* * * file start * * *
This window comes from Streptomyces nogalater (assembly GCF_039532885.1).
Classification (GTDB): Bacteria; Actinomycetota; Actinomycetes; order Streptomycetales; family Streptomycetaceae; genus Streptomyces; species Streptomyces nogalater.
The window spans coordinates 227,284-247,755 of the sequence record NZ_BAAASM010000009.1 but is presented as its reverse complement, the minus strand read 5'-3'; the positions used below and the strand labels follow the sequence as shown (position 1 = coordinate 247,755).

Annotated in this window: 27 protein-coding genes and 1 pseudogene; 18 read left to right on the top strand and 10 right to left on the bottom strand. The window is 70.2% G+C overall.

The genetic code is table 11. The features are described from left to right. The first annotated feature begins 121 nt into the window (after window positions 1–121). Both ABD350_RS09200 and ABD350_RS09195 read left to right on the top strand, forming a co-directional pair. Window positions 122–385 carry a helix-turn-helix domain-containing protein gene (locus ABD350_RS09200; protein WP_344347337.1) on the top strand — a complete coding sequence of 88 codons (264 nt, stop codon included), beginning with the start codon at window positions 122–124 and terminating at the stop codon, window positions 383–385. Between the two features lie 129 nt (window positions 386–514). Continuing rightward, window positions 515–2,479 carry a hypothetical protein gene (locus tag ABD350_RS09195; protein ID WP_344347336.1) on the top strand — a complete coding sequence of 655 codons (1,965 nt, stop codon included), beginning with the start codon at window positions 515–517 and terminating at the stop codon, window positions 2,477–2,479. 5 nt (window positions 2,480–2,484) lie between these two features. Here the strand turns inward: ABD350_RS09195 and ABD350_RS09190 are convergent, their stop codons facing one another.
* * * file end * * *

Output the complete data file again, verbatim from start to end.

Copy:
This window comes from Streptomyces nogalater (assembly GCF_039532885.1).
Classification (GTDB): Bacteria; Actinomycetota; Actinomycetes; order Streptomycetales; family Streptomycetaceae; genus Streptomyces; species Streptomyces nogalater.
The window spans coordinates 227,284-247,755 of the sequence record NZ_BAAASM010000009.1 but is presented as its reverse complement, the minus strand read 5'-3'; the positions used below and the strand labels follow the sequence as shown (position 1 = coordinate 247,755).

Annotated in this window: 27 protein-coding genes and 1 pseudogene; 18 read left to right on the top strand and 10 right to left on the bottom strand. The window is 70.2% G+C overall.

The genetic code is table 11. The features are described from left to right. The first annotated feature begins 121 nt into the window (after window positions 1–121). Both ABD350_RS09200 and ABD350_RS09195 read left to right on the top strand, forming a co-directional pair. Window positions 122–385 carry a helix-turn-helix domain-containing protein gene (locus ABD350_RS09200; protein WP_344347337.1) on the top strand — a complete coding sequence of 88 codons (264 nt, stop codon included), beginning with the start codon at window positions 122–124 and terminating at the stop codon, window positions 383–385. Between the two features lie 129 nt (window positions 386–514). Continuing rightward, window positions 515–2,479 carry a hypothetical protein gene (locus tag ABD350_RS09195; protein ID WP_344347336.1) on the top strand — a complete coding sequence of 655 codons (1,965 nt, stop codon included), beginning with the start codon at window positions 515–517 and terminating at the stop codon, window positions 2,477–2,479. 5 nt (window positions 2,480–2,484) lie between these two features. Here the strand turns inward: ABD350_RS09195 and ABD350_RS09190 are convergent, their stop codons facing one another.